April 20, 2012
/ by Yvette Pistorio
Photo courtesy of qisur via Flickr
It’s time for my weekly round-up of the best blog posts I have seen around the web this past week! Here’s the top five in no particular order…
“Blogger outreach is an important component of both marketing and PR strategies. And there’s a right way to do it, and some very wrong ways. More on that in a minute.
Measuring influence (or trying to) is another key component of digital strategy, for both brands and agencies, not to mention a multimillion dollar business. There are many players in the market and, in our opinion, none of them have got this influence measurement thing completely figured out yet. And they won’t until they factor sentiment analysis into the equation.
But this post isn’t about influence measurement, really — it’s about blogger outreach. And how to do it in the most respectful, most effective and most fruitful manner possible.”
“When I joined Cookerly PR four years ago, newspapers were in a state of upheaval.
During my first year, it seemed a major newspaper downsized, closed, or sold to a conglomerate every week. A common explanation for the industry’s troubles held that newspapers were too slow to embrace online content and that publishers didn’t realize their readers would begin consuming more of their news online.
Now, they’re playing catch-up. If 2009 was the year the newspaper died, as a Business Insider article proclaimed, now is the era of picking up the pieces.”
“Are you wondering how businesses are creatively using Facebook’s Timeline features?
Business timelines are blooming all over Facebook.
You may have read our recent post about all of the changes.
Take a look at these examples of how businesses are creatively using Timeline.”
“Pinterest is all about images, right?
Words play an integral part in gaining followers and being re-pinned. This article looks at using words effectively to get the most out of pins.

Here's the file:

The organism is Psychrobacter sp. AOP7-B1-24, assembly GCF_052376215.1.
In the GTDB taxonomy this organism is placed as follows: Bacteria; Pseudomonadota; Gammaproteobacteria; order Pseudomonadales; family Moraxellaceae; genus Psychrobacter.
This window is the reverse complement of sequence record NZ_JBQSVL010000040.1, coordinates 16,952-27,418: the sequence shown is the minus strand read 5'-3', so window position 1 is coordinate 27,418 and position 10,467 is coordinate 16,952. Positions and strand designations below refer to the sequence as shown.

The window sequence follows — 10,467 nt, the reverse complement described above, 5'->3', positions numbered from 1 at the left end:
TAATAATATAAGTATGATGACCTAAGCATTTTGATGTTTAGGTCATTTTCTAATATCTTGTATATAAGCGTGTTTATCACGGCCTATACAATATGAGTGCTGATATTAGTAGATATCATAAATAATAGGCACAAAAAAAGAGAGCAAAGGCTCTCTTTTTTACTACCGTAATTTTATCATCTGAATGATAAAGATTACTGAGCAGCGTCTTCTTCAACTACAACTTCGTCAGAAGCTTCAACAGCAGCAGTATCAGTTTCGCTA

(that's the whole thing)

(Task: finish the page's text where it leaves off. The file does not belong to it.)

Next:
In Pinterest users build boards around interesting categories. Keywords play a prominent part in the structure of the site.
Each board has its own name and description. In addition, the user or others can further categorize each board into a standard Pinterest category.”
“If you’re doing life right, your perspective changes all the time.
What you learn, think, feel and value shifts with your experiences and the information and intelligence you gather over the years. Some of it is work, some of it is life, and the blend of those things is what gives you a place to stand in your current world.”
Once again, Cision is pleased to present our Top 100 U.S. Social Media, Internet Marketing and SEO blogs.With this year’s list we’ve considered only US-based blogs, which has allowed us to shine a spotlight on some blogs that did not make previous lists. In addition, many industry heavy-weights have moved down, making way for new voices and fresh perspectives. Nearly half of the titles are first-timers.
In early 2011, we kicked off a project to redesign and reinvigorate how users search for media contacts in CisionPoint. Our objective was to create an intuitive tool that delivered the comprehensive data our users expect, but in a new interface that improves the overall user workflow.
We began development by gathering feedback and preferences through customer interviews. Keeping this user insight in mind, we focused the redesign effort on supporting users’ critical goals when searching for media contacts, on resolving the obstacles they encounter, and on enhancing the criteria users rely on most regularly. We tested our direction and strategy through multiple prototype iterations, and even put ourselves on the spot by asking in demos, “If you logged in at 8am on a Monday morning and landed on this new search feature in CisionPoint, would you panic? Or would you be willing and eager to include this new tool in your workflow?”
By now, you have probably heard that some hiring managers ask job candidates to hand over passwords to their social platforms. What do people in the PR and marketing industries think about this hiring tactic, and is it something they employ?
We spoke with Steven Herron, director of sales and marketing at HyperDisk Marketing, Inc., and Christine Deussen, president of Deussen Global Communications, who seemed to hold the same opinion: asking job candidates for passwords to social media accounts is an invasion of privacy.
As a freelance reporter covering health, caregiving, antiques, and other topics, I’m inundated each day with pitches from PR professionals who want me to incorporate their client’s product, service, expert, or angle into a story. Frequently I receive pitches right on target for my many beats, and I’m able to generate stories ideas that find their way into print. Or pixels.
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